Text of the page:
While the Moore standard would only appear to apply when the child has been living with a third party, the courts have applied these standards when the child was living with the recently deceased parent. See e.g., Dodge v. Dodge, 332 S.C. 401, 505 S.E.2d 344 (Ct.App. 1998). The appellate courts have occasionally overturned the family courts for awarding custody to a third party over the surviving parent. Moore, supra; Harrison v. Ballington, 330 S.C. 298, 498 S.E.2d 680 (Ct.App.1998); Sanders v. Emery, 317 S.C. 230, 234, 452 S.E.2d 636, 638-39 (Ct.App.1994). They have also reversed the family court for awarding custody to a parent over a third party. Kramer v. Kramer, 323 S.C. 212, 473 S.E.2d 846, 849-50 (Ct.App. 1996).
Since it is very unclear how easily custody reverts to a surviving parent, a smart practitioner should anticipate this issue. There are two good ways of reducing the risk that a non-custodial parent will face a third party custody fight if the other parent dies. One way is to have the custody order give the other parent “secondary custody.” The other is to make sure that the non-custodial parent has and exercises substantial visitation with the children.
A claim for equitable distribution survives a party’s death. “[U]pon the institution or filing of marital litigation, the parties’ property acquired during the marriage becomes vested in an estate called marital property in which the parties have a vested interest subject to equitable distribution… [W]ith respect to the equitable division of marital property, marital litigation is not abated by the death of a spouse.” Hodge v. Hodge, 305 S.C. 521, 409 S.E.2d 436, 438 (Ct.App. 1991).
When a person dies intestate, the surviving spouse takes the whole share of the deceased spouse’s property if the deceased spouse leaves no surviving issue (defined as a person’s “lineal descendants whether natural or adoptive.” S.C. Code Ann. § 62-1-201(21)) and a half share if the deceased spouse has surviving issue. S.C. Code Ann § 62-2-102. Even if the deceased spouse leaves a will, the surviving spouse is generally entitled to an elective one-third share of the estate. S.C. Code Ann § 62-2-201.
If a person dies intestate without issue, or leaves a will leaving everything to the surviving spouse, pursuing equitable distribution does not make sense, as the surviving spouse will claim the deceased spouse’s distributed share.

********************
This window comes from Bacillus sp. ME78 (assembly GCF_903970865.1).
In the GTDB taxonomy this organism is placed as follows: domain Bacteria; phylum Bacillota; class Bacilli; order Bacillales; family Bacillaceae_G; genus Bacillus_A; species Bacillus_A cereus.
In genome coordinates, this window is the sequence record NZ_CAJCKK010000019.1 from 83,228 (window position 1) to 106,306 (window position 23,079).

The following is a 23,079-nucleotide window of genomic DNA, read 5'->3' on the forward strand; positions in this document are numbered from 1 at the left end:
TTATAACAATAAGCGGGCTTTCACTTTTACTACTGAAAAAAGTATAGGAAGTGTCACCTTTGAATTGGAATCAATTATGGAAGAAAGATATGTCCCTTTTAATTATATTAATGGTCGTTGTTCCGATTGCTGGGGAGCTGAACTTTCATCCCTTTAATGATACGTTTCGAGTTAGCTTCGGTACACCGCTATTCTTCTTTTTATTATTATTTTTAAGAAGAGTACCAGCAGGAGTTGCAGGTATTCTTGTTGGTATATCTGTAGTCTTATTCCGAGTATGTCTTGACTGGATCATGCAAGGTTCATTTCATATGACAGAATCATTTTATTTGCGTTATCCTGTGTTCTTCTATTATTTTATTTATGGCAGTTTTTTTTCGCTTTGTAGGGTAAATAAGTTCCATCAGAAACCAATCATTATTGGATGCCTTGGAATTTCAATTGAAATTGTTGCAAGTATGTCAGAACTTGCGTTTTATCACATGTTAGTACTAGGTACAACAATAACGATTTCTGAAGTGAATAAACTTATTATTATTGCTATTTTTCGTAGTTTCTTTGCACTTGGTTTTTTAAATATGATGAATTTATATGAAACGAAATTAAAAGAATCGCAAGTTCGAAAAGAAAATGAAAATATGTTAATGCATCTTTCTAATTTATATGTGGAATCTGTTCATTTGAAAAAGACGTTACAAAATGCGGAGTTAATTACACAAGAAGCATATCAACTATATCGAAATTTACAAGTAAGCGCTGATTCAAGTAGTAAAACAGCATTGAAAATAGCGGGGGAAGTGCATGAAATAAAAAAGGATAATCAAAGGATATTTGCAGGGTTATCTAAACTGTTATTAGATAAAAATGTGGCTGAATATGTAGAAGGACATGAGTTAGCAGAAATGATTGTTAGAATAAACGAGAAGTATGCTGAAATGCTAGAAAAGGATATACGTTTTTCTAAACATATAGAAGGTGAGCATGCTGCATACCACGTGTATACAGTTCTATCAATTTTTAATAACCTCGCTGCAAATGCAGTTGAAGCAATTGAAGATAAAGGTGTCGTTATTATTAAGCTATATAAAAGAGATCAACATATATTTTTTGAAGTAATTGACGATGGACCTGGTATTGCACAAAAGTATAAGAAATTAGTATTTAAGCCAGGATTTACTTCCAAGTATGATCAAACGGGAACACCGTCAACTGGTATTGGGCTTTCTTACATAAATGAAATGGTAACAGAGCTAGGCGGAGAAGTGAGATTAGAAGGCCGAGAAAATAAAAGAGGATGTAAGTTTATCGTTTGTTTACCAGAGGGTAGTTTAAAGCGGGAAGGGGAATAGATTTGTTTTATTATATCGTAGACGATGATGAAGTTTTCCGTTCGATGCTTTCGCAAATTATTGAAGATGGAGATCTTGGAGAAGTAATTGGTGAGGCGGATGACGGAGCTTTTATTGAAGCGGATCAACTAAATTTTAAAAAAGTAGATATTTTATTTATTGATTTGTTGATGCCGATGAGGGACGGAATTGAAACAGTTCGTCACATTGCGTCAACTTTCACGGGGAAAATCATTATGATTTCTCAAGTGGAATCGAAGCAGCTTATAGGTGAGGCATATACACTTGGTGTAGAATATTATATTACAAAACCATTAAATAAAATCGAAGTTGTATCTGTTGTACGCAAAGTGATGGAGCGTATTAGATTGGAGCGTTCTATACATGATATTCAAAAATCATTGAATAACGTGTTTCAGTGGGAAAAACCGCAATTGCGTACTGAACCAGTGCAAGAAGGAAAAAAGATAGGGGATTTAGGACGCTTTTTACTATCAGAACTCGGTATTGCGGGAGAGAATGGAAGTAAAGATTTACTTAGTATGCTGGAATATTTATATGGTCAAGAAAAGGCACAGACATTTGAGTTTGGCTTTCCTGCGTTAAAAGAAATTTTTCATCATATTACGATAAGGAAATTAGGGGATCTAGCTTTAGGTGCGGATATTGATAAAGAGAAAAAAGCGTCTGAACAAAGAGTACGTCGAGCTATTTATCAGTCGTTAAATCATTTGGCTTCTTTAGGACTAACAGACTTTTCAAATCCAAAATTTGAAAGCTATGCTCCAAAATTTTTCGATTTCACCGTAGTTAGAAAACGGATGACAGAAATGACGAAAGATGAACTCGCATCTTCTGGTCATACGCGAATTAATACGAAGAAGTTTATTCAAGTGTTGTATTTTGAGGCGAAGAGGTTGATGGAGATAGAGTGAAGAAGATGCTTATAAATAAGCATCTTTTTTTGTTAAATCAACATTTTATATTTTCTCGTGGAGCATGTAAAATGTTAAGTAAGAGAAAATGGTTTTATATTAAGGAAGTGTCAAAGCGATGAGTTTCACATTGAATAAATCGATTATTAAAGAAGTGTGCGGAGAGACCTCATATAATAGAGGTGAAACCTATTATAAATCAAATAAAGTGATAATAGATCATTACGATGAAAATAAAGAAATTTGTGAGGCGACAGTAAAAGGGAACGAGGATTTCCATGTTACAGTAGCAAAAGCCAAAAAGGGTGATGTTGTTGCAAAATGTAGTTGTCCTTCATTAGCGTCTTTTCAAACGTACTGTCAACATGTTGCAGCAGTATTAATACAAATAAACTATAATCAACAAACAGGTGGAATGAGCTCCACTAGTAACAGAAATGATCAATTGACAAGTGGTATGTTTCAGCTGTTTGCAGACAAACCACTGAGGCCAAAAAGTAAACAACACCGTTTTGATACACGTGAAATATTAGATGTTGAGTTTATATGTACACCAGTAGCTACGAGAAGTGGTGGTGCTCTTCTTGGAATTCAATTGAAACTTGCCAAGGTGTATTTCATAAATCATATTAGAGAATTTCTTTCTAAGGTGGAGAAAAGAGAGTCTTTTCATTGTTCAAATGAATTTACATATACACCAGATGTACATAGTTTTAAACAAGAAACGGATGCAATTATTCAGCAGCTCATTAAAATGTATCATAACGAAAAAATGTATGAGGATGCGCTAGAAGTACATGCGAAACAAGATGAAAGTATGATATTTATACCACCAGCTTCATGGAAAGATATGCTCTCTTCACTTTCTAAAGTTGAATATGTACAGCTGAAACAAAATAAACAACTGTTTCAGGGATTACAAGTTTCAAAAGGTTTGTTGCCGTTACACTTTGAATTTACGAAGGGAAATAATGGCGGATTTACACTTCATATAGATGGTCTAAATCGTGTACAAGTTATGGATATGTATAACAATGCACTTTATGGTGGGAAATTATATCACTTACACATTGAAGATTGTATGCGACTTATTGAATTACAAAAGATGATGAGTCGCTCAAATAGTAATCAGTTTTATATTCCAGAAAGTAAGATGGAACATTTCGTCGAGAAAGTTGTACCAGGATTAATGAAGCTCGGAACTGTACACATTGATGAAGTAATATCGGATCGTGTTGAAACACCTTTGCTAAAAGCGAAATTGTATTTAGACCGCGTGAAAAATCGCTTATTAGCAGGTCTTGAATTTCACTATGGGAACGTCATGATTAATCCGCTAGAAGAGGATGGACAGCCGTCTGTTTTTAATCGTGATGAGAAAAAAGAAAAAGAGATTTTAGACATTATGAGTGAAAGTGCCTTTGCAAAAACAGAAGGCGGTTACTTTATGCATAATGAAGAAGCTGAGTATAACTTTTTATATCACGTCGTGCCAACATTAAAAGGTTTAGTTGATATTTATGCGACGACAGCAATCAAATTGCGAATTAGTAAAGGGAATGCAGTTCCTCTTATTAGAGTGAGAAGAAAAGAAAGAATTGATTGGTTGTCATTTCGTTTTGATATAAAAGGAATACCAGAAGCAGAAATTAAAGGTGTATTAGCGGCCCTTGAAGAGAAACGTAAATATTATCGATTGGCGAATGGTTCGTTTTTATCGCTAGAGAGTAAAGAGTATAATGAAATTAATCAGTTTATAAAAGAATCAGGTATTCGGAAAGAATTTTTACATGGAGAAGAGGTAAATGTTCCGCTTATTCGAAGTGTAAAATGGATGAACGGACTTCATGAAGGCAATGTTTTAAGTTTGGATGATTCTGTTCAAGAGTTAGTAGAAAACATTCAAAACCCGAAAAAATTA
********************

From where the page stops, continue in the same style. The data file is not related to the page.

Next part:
Other persons who might frequently be entitled to some of the deceased spouse’s equitably distributed property are that spouse’s issue or his or her beneficiaries under a will. If the deceased spouse’s issue or beneficiaries are the children of the surviving spouse it may not make sense to pursue an equitable distribution award that would transfer assets from the surviving spouse to the parties’ children, especially if those children are minors. However, if there are substantial assets and the deceased spouse’s issue or beneficiaries are not children of the surviving spouse, pursuing equitable distribution may be worthwhile.
Someone other than the surviving spouse needs to make the decision whether to pursue equitable distribution on behalf of the deceased spouse’s estate or whether to drop the claim for equitable distribution. This will require a substitution of parties.
“If a party dies and the claim is not thereby extinguished, the court may order substitution of the proper parties.” Rule 25(a)(1),SCRCP.
The motion for substitution may be made by any party or by the successors or representatives of the deceased party and, together with the notice of hearing shall be served on the parties as provided in Rule 5 and upon persons not parties in the manner provided by Rule 4 for the service of summons. If substitution is not made within a reasonable time, the action may be dismissed as to the deceased party. Counsel of record for such deceased party shall give notice to all other parties of the death of such party as soon as practicable after obtaining such knowledge and of the name and address of the proper parties who should be substituted.
Generally the person who will substitute for the deceased spouse on the equitable distribution claim is the executor of the decedent’s estate. Rule 25, SCRCP makes it incumbent upon the attorney for the deceased spouse to find a substitute party, as failure to do so may result in the equitable distribution action being dismissed. This leaves open a potential malpractice claim if the estate later decides the equitable distribution claim was worth pursuing.
The proper and safe procedure for an attorney representing a deceased spouse is to obtain a substitution of parties and then allow the substituted party to decide whether to pursue equitable distribution.
A parent or spouse’s death can have profound effects on the other parent or spouse’s rights, both during the litigation process and after a final order is issued. Sometimes the effect of an unexpected death cannot be mitigated: the surviving spouse will never obtain a divorce but will become a widow or widower. Other effects can be mitigated against with some certainty: purchasing adequate life insurance provides complete security for the support of the surviving children or ex-spouse. In contrast, custody issues may be dependant upon how well the existing final order protects the surviving parent’s rights but may also depend upon how well the surviving parent exercised those rights after the order was issued.
While a family law practitioner cannot protect against every eventuality stemming from the other party’s death, proper planning and anticipation can protect one’s client from the unexpected ramifications of that death.